process, (using EN 1044 type CP1 alloy, 80% copper, 15% silver, 5% phosphorous). Carbon dioxide is used because the cylinders have a different connector from other medical gases and this prevents the possibility of cross-connection. Purging before brazing Connect a supply of carbon dioxide (CO2 ) to the pre-assembled, unbrazed pipework through a pressure regulator, (set to 4 bar) and flow indicator, (able to read to 100 l/min). Then purge to remove air, see Table 2 for estimated purge times.The purge gas flow can then be reduced to 1 to 2 l/min to save gas whilst brazing is carried out. Safety Precautions need to be taken if working for prolonged periods in confined spaces to avoid the build up of CO2 , see Table 3 for effects. This can be achieved by ventilation or piping the waste gas out of the space. Note that CO2 is heavier than air so do not vent to an enclosed space at a lower level. The theoretical safe limit of CO2 for an 8 hour day is 0.5%, but up to 4% can be tolerated for a short period, however changes in breathing rate may be experienced. Copper to brass joints Where copper is to be braze jointed to brass, gunmetal or bronze terminal fittings the joints are usually made using a copper-silver-zinc alloy and a suitable flux. This means that sub-assemblies, such as terminal fittings should be brazed up with a copper tail before cleaning, degreasing and bagging to the required standard. This involves immersion in hot water and brushing with stainless steel wire brushes to remove flux residues, followed by oxide removal by immersion in a 5-10% sulphuric acid solution at 65C to which 25 to 50g/litre of potassium dichromate has been added, and final rinsing in hot water at 80C. This should result in a bright clean component. Mechanical joints Where pipelines connect to valves and control equipment compression joints or screwed fittings are allowed, the threads being sealed using unsintered (degreased) PTFE tape. Inspection and testing Once the installation of tube is complete a proportion of site brazed joints, (1:200, minimum 2 maximum 5) will have to be cut out and quartered to establish the quality of workmanship.

Penetration of brazing alloy Due to tolerances of the capillary gap between tube and fitting, full penetration of the brazing alloy may not always occur, and is not necessary. A sound and mechanically strong brazed joint will result provided that the minimum penetration at any point is at least 3 x the tube wall thickness. The tube and fitting should be internally clean, free from oxides and particulate matter, some heat burnishing of the tube may be apparent, but this is acceptable. Purging carbon dioxide and particulates Once the cut-out joints have been reinstated the pipeline system can be purged with medical air to remove any particulate matter and CO2 .The pipeline system can then be tested by a suitably qualified person for particulates using a paper filter with the flow limited to 1.5 times design maximum flow rate. There should be no visible particles on the filter after a 1 minute test. Carbon dioxide is unlikely to be present in the system after the particulate test, even so every terminal unit has to be tested for residual CO2 . Once purging is complete the system has to be maintained pressurised with medical compressed air until hand-over to the client. Final commissioning, which includes filling and testing each pipeline system with its working gas and terminal fitting connection, to ensure correct identity, gas quality and purity will be supervised by the responsible officer and suitably qualified person.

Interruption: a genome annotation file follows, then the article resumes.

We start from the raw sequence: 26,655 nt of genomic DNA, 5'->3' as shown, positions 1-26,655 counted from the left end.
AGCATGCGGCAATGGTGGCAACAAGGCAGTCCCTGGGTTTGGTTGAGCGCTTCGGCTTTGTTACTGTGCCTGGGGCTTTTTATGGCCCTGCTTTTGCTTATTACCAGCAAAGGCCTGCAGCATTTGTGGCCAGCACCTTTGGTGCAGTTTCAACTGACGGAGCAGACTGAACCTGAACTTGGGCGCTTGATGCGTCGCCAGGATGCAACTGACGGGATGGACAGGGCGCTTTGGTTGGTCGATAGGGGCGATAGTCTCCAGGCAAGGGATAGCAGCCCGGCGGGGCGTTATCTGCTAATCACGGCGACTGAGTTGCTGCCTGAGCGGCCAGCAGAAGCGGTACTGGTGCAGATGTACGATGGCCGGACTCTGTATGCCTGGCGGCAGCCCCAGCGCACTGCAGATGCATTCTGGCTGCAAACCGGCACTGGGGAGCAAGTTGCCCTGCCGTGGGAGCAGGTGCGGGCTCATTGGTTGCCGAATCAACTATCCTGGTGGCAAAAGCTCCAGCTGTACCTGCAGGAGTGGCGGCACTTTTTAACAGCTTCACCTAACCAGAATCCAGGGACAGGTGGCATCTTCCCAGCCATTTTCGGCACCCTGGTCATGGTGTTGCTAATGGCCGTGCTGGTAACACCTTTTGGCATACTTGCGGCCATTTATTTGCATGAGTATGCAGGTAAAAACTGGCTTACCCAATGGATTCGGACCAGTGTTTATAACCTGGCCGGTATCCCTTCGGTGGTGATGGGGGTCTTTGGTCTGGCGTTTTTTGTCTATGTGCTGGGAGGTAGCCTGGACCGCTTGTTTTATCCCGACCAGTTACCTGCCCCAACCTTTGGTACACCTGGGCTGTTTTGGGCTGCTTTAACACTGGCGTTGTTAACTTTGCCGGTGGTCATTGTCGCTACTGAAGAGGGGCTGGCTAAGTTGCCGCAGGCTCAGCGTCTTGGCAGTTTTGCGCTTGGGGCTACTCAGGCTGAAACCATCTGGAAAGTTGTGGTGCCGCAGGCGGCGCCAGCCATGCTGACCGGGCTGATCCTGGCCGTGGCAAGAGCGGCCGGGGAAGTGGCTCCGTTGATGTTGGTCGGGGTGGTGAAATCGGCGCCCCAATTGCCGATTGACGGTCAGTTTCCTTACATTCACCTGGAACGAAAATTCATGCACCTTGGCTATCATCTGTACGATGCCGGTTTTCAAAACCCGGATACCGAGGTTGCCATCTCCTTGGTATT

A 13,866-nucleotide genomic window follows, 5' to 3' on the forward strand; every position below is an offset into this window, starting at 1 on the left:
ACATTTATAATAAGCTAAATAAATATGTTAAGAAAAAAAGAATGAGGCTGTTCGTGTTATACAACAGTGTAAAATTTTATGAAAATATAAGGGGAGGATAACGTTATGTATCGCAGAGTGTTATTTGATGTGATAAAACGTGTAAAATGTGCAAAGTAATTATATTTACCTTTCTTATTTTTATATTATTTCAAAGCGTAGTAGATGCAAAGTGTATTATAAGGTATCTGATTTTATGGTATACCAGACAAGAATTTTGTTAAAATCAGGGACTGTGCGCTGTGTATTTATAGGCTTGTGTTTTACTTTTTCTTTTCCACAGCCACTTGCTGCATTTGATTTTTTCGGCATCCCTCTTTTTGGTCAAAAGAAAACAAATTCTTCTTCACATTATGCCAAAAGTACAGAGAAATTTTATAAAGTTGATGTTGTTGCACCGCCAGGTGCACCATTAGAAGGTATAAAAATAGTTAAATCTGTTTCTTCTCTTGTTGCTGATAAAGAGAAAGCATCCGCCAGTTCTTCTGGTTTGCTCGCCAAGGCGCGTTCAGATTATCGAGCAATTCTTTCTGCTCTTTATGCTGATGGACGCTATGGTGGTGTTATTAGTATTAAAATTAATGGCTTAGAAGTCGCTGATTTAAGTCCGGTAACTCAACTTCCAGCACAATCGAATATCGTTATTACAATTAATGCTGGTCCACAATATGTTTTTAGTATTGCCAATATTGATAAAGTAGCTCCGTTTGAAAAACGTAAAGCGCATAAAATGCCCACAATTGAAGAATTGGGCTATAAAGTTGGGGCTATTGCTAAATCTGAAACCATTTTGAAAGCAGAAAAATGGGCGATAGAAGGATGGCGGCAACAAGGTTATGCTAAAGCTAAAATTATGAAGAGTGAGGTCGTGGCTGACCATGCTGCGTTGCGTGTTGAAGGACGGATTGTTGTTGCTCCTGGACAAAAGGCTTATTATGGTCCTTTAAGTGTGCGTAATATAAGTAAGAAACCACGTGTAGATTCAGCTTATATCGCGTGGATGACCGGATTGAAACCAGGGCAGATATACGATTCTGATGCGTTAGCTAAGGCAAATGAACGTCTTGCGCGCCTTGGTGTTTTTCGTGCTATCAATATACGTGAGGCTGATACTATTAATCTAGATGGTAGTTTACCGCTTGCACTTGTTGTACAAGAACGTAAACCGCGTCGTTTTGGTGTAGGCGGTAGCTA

Jointing procedure:

Table 3 Effect of increased carbon dioxide levels

0.03% 1% 2% 3% 4-5% 5-10%

Normal atmospheric level - no ef fect. Slight increase in breathing rate. Breathing rate increases plus headache. Breathing laboured, headache, reduction in hearing ability . Signs of intoxication, slight choking feeling. Visual disturbance and confusion, followed by loss of conciousness within minutes.

cut tube with a wheel cutter, not a hacksaw de-burr the tube, holding the end downwards clean tube and fitting with a plastic scourer, not wire wool assemble the joints connect the shield gas, purge, then reduce the shield gas flow heat the joint quickly add filler metal allow to cool before stopping the shield gas flow cap ends of tube to prevent the ingress of dirt